‘Germany faces deep recession if Russian gas supplies are cut.’

A halt to Russian gas supplies to Germany would trigger a deep recession and cost half a million jobs, a senior economist said in an interview published on Tuesday, as Europe’s biggest economy tries to cut Russian energy imports.

Europe’s largest economy is heavily dependent upon Russia for energy, and nations banks echoed concerns over possible energy disruption expressed by big names in industry in recent days.

Christian Sewing, the chief executive of Deutsche Bank, said in his role as president of Germany’s BDB bank lobby that banks expected sharply slower growth this year of around 2% due to the war in Ukraine.

Research institutes advising the German government said last week that such a step would cost Europe’s largest economy some 220 billion-euro ($239 billion), the equivalent of 6.5% of annual output, over the next two years.

The Bundesbank calculates that losses amount to 165 billion euros this year and 115 billion euros in each of the following ones. Only the 2022 forecast includes rationing effects.

The central bank estimates that the worst damages will come from higher commodity costs. It said the findings of its two main models complement each other in the short term so that their findings can be added up to show the war’s full impact.

Germany, which is highly dependent on Russian gas for its energy needs, has so far resisted calls for a European boycott in response to the conflict in Ukraine.

A sudden stop in Russian energy supplies – an adverse scenario and not the institutes’ baseline expectation – would slow economic growth to 1.9% this year and result in a contraction of 2.2% in 2023, the institutes said.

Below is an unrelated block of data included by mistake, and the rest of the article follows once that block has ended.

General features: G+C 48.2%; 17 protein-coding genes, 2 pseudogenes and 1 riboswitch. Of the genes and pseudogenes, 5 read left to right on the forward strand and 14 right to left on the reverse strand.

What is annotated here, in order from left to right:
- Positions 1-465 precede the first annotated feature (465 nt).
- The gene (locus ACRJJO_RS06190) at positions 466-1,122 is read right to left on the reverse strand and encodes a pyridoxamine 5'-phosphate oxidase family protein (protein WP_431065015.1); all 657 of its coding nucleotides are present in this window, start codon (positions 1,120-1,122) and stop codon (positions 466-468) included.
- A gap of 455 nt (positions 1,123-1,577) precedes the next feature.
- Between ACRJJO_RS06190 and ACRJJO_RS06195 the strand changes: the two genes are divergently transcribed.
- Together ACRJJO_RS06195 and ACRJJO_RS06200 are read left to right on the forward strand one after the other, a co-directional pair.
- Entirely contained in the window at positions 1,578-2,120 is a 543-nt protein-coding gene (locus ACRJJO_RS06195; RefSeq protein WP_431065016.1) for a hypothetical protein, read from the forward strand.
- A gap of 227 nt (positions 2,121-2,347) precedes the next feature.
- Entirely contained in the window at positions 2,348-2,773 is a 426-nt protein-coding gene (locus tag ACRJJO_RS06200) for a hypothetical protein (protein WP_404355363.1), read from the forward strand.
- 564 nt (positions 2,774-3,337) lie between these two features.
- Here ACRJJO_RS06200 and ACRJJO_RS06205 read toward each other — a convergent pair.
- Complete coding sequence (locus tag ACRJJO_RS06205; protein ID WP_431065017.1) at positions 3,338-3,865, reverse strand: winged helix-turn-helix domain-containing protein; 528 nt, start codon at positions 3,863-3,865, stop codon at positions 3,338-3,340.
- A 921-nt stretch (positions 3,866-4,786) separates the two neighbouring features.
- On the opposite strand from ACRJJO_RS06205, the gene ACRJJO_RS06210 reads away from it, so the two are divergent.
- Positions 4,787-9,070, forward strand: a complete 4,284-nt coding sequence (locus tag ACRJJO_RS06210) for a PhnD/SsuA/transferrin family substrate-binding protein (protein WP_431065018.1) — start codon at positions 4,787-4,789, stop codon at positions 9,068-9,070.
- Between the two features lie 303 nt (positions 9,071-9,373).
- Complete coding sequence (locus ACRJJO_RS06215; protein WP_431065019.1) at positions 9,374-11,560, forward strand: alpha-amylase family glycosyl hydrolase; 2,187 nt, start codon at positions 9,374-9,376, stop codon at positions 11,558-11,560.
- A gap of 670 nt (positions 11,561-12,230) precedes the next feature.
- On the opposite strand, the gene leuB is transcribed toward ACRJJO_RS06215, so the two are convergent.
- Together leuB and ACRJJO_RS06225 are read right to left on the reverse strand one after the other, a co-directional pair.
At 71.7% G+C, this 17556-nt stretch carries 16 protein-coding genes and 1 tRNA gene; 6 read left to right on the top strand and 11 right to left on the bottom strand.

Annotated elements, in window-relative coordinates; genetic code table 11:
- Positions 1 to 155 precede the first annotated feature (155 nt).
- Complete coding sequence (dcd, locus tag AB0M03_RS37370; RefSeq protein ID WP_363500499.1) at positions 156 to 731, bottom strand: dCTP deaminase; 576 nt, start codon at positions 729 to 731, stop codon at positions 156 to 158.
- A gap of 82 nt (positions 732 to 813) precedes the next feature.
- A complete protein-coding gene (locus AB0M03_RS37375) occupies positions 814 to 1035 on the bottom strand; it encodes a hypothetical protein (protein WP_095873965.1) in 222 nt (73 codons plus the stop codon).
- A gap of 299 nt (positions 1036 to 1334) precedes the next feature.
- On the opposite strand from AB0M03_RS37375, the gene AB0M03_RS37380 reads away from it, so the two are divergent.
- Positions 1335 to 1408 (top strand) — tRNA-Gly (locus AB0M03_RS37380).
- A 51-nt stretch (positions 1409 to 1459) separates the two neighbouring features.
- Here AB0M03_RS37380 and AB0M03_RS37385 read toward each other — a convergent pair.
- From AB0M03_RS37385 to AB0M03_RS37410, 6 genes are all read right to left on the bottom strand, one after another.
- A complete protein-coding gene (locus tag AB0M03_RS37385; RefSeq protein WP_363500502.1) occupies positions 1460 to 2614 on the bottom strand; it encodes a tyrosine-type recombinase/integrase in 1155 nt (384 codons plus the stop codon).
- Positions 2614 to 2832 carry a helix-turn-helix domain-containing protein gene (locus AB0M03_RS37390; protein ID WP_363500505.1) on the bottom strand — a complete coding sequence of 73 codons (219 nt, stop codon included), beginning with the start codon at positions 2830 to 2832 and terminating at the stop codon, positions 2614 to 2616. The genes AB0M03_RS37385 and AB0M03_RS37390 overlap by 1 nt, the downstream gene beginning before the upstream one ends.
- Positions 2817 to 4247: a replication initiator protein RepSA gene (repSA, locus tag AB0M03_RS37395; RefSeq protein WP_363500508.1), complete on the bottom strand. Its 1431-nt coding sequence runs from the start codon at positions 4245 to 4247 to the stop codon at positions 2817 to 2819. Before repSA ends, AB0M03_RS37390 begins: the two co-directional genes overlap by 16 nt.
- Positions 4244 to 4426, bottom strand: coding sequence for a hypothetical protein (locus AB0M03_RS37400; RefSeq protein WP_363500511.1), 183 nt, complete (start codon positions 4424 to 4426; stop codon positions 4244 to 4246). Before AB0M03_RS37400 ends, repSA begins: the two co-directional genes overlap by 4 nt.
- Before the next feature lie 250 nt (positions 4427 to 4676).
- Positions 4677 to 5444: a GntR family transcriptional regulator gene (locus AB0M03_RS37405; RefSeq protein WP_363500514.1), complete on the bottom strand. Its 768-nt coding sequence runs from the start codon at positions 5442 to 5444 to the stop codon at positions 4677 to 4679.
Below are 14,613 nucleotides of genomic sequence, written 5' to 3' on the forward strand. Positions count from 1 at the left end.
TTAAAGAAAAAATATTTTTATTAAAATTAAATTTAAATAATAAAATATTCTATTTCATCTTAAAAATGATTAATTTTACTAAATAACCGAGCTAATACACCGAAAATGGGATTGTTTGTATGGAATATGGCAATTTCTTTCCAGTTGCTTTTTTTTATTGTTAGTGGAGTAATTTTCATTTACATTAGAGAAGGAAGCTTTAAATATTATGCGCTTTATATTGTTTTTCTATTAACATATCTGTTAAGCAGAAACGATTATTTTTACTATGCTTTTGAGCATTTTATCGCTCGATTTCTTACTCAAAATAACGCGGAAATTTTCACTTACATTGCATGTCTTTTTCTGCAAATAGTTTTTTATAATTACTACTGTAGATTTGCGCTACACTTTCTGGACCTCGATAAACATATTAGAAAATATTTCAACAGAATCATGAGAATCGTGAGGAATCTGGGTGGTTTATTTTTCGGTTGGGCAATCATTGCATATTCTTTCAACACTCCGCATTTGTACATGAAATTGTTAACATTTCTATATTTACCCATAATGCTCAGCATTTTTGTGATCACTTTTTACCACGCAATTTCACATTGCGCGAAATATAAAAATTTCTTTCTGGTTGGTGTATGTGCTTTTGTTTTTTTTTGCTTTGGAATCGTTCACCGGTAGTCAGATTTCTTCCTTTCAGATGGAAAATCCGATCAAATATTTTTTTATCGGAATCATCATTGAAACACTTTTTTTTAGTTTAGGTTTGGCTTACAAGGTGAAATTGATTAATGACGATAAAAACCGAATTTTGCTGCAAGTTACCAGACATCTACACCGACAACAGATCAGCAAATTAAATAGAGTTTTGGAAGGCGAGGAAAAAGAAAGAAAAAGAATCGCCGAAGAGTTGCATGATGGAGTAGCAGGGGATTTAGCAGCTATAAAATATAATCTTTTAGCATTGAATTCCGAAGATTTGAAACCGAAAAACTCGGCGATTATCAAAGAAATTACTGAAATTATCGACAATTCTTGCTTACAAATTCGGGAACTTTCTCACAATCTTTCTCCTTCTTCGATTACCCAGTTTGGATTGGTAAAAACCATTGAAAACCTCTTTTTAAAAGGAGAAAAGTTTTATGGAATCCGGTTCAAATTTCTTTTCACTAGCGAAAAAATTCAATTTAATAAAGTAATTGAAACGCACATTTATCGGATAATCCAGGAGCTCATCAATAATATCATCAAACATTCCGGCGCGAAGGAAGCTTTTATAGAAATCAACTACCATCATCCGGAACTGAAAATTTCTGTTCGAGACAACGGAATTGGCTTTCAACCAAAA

The impact of a boycott would “not be overcome” over the next two years, the economic institutes – the RWI in Essen, the DIW in Berlin, the Ifo in Munich, the IfW in Kiel and Halle’s IWH – said in a joint statement.

Europe’s largest economy could yet suffer a “setback” at the end of 2023 into 2024, as demand for energy rises in the European winter, before “gradually” returning to growth.

The chairpersons of three German parliamentarian committees called on Tuesday for the European Union to impose an embargo on Russian oil as soon as possible. But a survey published on Wednesday showed most Germans balk at that idea.

But Germany is heavily reliant on Russian gas, which accounted for 55% of Germany’s gas imports in 2021 and 40% of its gas imports in the first quarter of 2022, Reuters reported. 

There are conflicting views within the German establishment about a Russian energy ban right now.

German defense minister Christine Lambrecht said on Sunday that the European Union must discuss banning the import of Russian gas, Reuters reported.

Meanwhile, economy minister Robert Habeck said on Monday he opposes an immediate ban on Russian fossil fuel imports, per Reuters. Germany will wean itself off Russian gas by 2024, Habeck said in a March 25 press release. 

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